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Tutorial Magic Inked Text

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by MARK WEST 11/12/10

Mac Tips

Special Keys

The Mac Command Key

You probably call this the "Apple Key", but it's officially called the Command Key and it is located near your spacebar. It is used on a Mac much like the control key is used on Microsoft Windows®; example: control-c on Windows copies and on a Mac we use command-c; control-v pastes on Windows and command-v pastes on Mac OS.

The Option Key

The Option Key is located near the Command Key and is sometimes called the ALT key. This key can frustrate a Windows user, as it doesn't work as a Windows ALT key does (you'll often use the Command Key on Mac where ALT is used in Windows), such as when tabbing through open applications: on Windows it's ALT-Tab, on a Mac it's Command-Tab.

The Control Key

The Control Key is located near the Command Key and has special funtions on a Mac (see "Right Clicking" below).

Exiting A Bad Program

On Windows, Alt+F4 will quickly terminate a program.

On Mac OS, Command+Q will quickly terminate a program.

The "3-Finger Salute"

On Windows, when a program stops behaving properly, you can press Control+Alt+Delete to invoke the Task Manager to make an application stop.

On Mac OS, you can accomplish the same thing by pressing Command+Option+Escape; this invokes the Force Quit menu and you can make applications stop.

"Right Clicking"

Sometimes you need to right click. On most computers it's easy, as they come with a two-button mouse. On Mac OS, you typically find a single-button mouse.

You can plug a two-button mouse in to a Mac and it will work. The reason is because two-button mice work on Unix and Mac OS is a Unix variant that uses parts from FreeBSD's and NetBSD's implementation of Unix.

You can also "right click" on a Mac with a single button mouse. To do so, you can do either of the following:

  1. Press and hold the Control Key while clicking.
  2. (This one only works if you have a Mac with a touchpad - usually a laptop) place two fingers on the touchpad while clicking.

Tutorial: Magic Inked Text

I was showing off Kevin Crawford's 9 ways to reveal answers in a professional development session and demonstrated how to duplicate the effects Mr. Crawford achieved. Crawford's basis for that flipchart appears to have been inspired by Nine Instructional Strategies from Classroom Instruction That Works by Marzano R., Pickering D. and Pollock J. (arguably, it could have been other research). Revealing answers corresponds well with strategy 1 of the 9 strategies (Identifying Similarities And Differences specifically in Classifying). See also Marzano, Robert J.; Gaddy, Barbara B. and Dean, Ceri. What Works In Classroom Instruction. © 2000 McREL. Mid-continent Research for Education and Learning.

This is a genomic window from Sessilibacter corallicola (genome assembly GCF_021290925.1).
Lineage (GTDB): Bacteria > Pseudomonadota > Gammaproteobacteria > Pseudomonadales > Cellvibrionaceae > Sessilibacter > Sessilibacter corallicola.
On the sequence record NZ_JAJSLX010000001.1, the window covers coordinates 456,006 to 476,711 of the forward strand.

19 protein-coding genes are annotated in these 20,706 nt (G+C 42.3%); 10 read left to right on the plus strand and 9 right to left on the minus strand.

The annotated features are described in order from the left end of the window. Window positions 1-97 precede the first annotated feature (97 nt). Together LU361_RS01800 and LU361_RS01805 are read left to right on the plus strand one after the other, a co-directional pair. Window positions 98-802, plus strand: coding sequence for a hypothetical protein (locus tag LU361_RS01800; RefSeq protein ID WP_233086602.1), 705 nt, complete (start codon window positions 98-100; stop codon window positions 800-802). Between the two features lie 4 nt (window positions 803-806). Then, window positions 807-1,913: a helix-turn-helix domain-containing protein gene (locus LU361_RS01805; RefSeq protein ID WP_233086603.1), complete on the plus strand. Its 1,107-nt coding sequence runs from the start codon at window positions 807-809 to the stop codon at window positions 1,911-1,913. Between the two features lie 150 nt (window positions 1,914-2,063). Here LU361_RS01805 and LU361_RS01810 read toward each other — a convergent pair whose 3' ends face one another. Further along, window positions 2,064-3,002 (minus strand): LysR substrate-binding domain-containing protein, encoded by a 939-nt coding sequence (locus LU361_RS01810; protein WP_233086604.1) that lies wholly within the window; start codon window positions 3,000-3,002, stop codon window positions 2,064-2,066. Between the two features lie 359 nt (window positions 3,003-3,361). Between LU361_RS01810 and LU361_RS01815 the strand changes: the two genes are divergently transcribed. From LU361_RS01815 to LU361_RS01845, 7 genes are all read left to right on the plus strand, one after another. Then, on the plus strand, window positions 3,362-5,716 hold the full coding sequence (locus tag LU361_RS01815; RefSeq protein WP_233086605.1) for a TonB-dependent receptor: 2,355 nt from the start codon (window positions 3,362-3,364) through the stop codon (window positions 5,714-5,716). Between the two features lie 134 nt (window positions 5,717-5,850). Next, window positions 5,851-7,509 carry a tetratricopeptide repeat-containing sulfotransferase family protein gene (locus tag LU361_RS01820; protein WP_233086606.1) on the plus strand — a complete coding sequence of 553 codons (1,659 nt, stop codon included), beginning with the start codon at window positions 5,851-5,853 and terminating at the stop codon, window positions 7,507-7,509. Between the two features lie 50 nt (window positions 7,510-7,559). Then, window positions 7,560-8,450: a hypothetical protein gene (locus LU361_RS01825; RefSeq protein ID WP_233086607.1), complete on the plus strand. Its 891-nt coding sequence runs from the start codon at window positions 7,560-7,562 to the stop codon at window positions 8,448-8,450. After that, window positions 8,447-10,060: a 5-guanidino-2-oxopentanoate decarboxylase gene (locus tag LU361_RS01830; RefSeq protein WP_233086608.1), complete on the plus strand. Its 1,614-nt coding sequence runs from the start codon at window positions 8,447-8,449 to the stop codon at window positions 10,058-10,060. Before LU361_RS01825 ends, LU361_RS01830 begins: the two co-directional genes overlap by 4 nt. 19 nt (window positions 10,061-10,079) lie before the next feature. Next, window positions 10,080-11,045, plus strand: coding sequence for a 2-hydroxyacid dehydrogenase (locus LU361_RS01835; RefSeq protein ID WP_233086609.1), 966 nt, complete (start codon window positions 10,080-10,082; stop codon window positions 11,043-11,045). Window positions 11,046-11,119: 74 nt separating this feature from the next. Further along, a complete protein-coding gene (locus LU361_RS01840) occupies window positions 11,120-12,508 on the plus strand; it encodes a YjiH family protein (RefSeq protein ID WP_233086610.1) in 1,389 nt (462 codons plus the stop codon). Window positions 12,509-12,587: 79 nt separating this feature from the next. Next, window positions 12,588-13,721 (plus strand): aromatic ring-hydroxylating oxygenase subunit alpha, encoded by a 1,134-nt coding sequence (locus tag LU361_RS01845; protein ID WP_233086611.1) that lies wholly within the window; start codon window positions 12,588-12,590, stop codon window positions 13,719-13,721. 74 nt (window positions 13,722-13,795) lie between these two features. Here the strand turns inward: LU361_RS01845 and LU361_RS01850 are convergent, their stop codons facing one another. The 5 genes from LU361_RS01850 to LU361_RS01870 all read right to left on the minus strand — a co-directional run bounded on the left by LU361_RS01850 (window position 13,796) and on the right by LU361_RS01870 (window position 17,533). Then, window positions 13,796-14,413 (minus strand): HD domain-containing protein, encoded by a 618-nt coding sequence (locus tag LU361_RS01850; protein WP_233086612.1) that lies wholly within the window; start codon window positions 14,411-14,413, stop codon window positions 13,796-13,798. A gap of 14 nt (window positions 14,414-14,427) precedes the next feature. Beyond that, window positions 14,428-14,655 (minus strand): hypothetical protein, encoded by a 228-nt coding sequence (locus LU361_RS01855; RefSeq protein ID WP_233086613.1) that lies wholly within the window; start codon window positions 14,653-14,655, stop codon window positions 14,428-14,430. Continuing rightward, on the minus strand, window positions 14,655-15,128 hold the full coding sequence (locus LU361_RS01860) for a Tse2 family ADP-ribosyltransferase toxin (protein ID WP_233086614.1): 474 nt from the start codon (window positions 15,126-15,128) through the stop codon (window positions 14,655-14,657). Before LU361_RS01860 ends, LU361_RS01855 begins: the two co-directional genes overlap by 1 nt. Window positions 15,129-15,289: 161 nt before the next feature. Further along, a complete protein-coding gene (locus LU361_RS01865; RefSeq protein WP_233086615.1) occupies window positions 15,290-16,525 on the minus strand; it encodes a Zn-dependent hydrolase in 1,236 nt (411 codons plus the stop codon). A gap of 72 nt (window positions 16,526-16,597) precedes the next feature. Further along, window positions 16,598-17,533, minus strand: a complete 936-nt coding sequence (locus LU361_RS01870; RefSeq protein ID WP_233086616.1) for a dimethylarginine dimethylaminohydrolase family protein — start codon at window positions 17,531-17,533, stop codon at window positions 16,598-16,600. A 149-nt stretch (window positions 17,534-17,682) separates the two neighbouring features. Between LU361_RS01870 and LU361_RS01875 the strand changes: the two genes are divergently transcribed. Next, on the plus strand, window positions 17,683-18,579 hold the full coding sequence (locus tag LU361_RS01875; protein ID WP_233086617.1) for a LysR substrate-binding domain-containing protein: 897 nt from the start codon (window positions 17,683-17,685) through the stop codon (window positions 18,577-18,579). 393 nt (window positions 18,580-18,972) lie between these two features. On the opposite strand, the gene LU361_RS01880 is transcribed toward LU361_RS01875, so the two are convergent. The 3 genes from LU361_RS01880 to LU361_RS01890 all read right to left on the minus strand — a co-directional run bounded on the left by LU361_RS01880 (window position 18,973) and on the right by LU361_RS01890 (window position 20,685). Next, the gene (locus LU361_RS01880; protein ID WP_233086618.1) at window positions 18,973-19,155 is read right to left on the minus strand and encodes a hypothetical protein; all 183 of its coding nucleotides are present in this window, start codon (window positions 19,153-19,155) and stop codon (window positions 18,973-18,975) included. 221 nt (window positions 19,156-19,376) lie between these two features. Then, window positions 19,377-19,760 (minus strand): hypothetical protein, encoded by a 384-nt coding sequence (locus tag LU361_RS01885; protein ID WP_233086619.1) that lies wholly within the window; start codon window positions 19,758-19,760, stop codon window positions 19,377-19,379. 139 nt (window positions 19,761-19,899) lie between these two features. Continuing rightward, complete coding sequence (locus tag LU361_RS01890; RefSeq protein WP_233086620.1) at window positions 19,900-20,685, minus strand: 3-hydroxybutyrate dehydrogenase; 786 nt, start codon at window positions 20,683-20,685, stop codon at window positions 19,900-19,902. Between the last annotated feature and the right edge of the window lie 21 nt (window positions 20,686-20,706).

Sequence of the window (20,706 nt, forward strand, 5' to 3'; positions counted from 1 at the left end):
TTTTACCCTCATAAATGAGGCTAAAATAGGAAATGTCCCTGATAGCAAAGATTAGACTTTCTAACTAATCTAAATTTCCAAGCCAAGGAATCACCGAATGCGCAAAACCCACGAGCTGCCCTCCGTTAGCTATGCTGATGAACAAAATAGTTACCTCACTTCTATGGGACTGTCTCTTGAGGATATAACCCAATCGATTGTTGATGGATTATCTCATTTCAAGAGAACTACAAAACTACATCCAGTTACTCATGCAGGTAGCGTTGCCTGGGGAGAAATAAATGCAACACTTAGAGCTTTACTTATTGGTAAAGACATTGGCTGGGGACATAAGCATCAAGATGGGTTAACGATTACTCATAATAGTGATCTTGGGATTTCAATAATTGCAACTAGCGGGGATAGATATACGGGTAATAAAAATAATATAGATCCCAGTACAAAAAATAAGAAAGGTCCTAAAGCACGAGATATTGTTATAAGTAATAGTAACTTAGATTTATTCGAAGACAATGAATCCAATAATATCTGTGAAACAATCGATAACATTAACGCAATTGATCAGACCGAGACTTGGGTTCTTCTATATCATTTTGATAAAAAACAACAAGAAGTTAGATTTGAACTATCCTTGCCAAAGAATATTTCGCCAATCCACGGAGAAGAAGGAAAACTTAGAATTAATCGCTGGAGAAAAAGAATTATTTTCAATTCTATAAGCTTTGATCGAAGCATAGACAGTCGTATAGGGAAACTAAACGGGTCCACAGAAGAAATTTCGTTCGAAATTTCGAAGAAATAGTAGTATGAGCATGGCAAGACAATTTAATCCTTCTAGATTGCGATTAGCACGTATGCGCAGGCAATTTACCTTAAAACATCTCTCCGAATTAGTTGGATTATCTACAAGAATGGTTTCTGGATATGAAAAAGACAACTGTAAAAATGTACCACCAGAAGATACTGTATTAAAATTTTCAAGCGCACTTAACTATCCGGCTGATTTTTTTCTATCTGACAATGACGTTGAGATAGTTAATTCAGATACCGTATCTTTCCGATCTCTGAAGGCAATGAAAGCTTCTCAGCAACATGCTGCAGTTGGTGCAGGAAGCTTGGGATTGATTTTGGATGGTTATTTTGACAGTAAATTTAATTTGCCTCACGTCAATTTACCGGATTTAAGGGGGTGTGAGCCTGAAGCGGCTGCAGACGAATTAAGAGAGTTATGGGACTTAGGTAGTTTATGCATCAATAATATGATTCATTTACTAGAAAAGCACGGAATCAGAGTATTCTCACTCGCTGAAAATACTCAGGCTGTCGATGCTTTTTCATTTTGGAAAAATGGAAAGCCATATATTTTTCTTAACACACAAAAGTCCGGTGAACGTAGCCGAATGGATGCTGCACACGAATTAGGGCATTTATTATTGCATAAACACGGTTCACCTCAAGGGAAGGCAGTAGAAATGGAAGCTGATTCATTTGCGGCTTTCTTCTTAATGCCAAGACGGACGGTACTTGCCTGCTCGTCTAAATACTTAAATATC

If you are referring to Crawford's flipchart, this was his way #1.

Who would use this, anyway?

Nearly every discipline has items that need to be identified. Here are some examples from the 5th-8th grade standards:


Describe and identify the five regular (Platonic) solids and their properties with respect to faces, shapes of faces, edges, and vertices.

Identify, define or describe geometric shapes given a visual representation or a written description of its properties.

Use visualization to describe or identify intersections, cross-sections, and various views of geometric figures.

Social Studies:

Identify significant examples of art, music, and literature from various periods in United States history.

Identify the similarities and differences within and among selected racial, ethnic, and religious groups in Tennessee.

Identify the founders of the world's major religions.

Identify ways resources are recycled.

Identify specific technological innovations and their uses.


Identify tools needed to investigate specific questions.

Identify the environmental conditions and interdependencies among organisms found in the major biomes.

Identify the function of the major plant and animal cellular organelles.

Identify the atomic number, atomic mass, number of protons, neutrons, and electrons in an atom of an element using the periodic table.


For this tutorial, you will need a picture of the ActivPen (below) and your trusty copy of ActivInspire. To download a copy of this image, press the control key as you click and choose "Save Image As..." or perhaps "Download Image" (alternately if you have a little desktop showing, you can click the image and drag it to your desktop).

The Picture

the dark gray ActivPen - the teacher's pen


  1. Open ActivInspire and work on a new flipchart.
  2. Choose the select tool (arrow) from the Toolbox
  3. Either using the "Insert Media From File" toolbox icon or click and drag, get the picture of the ActivPen (ActivPen.JPG) in your flipchart.
  4. Choose the Text tool (T) from the Toolbox
  5. Just below the picture type the words ActivPen
  6. Click on the Action Browser (it looks like a toy top; if you can't see your browsers, go to the "View" menu and choose "Browsers").
  7. Click on the tab labelled Drag and Drop and click on the eraser, dragging it onto your flipchart and dropping it there. (Now when you want the eraser, all you have to do is click on the eraser and it's there ready for you.)
  8. Click on the Object Browser and move your text to the top layer.
  9. Click on the Tools menu and choose Magic Ink
  10. Rub magic ink over your text; it will disappear.

Save your file now. Click the eraser and your tool becomes the eraser. Erasing under the picture will reveal your text (which is the answer).

Naturally, you would want to replace the picture with something in your content and change the words. Happy Teaching!

Below I have attached "Revealer1.flipchart" so you can see the example in action. 

Mark West,
Nov 12, 2010, 8:10 AM